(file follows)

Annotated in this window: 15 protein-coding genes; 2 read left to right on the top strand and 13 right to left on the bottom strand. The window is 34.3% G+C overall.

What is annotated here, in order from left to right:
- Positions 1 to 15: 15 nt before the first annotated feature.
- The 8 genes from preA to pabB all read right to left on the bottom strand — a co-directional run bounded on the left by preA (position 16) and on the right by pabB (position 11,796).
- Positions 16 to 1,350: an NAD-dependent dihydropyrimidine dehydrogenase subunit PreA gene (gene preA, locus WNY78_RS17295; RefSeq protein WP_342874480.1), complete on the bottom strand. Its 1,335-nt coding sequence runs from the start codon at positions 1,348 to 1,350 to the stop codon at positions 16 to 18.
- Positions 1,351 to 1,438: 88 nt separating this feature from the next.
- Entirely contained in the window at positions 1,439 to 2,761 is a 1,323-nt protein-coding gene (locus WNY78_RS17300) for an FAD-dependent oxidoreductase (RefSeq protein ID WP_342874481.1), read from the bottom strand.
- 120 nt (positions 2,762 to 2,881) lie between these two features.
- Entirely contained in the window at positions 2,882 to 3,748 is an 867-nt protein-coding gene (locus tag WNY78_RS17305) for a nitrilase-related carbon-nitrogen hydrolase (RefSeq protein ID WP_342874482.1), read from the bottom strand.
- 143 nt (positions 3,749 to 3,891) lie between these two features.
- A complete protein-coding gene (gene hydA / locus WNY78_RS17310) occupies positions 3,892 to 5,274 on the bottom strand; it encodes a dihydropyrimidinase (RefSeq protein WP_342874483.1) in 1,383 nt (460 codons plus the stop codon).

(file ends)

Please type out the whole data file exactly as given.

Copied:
Annotated in this window: 15 protein-coding genes; 2 read left to right on the top strand and 13 right to left on the bottom strand. The window is 34.3% G+C overall.

What is annotated here, in order from left to right:
- Positions 1 to 15: 15 nt before the first annotated feature.
- The 8 genes from preA to pabB all read right to left on the bottom strand — a co-directional run bounded on the left by preA (position 16) and on the right by pabB (position 11,796).
- Positions 16 to 1,350: an NAD-dependent dihydropyrimidine dehydrogenase subunit PreA gene (gene preA, locus WNY78_RS17295; RefSeq protein WP_342874480.1), complete on the bottom strand. Its 1,335-nt coding sequence runs from the start codon at positions 1,348 to 1,350 to the stop codon at positions 16 to 18.
- Positions 1,351 to 1,438: 88 nt separating this feature from the next.
- Entirely contained in the window at positions 1,439 to 2,761 is a 1,323-nt protein-coding gene (locus WNY78_RS17300) for an FAD-dependent oxidoreductase (RefSeq protein ID WP_342874481.1), read from the bottom strand.
- 120 nt (positions 2,762 to 2,881) lie between these two features.
- Entirely contained in the window at positions 2,882 to 3,748 is an 867-nt protein-coding gene (locus tag WNY78_RS17305) for a nitrilase-related carbon-nitrogen hydrolase (RefSeq protein ID WP_342874482.1), read from the bottom strand.
- 143 nt (positions 3,749 to 3,891) lie between these two features.
- A complete protein-coding gene (gene hydA / locus WNY78_RS17310) occupies positions 3,892 to 5,274 on the bottom strand; it encodes a dihydropyrimidinase (RefSeq protein WP_342874483.1) in 1,383 nt (460 codons plus the stop codon).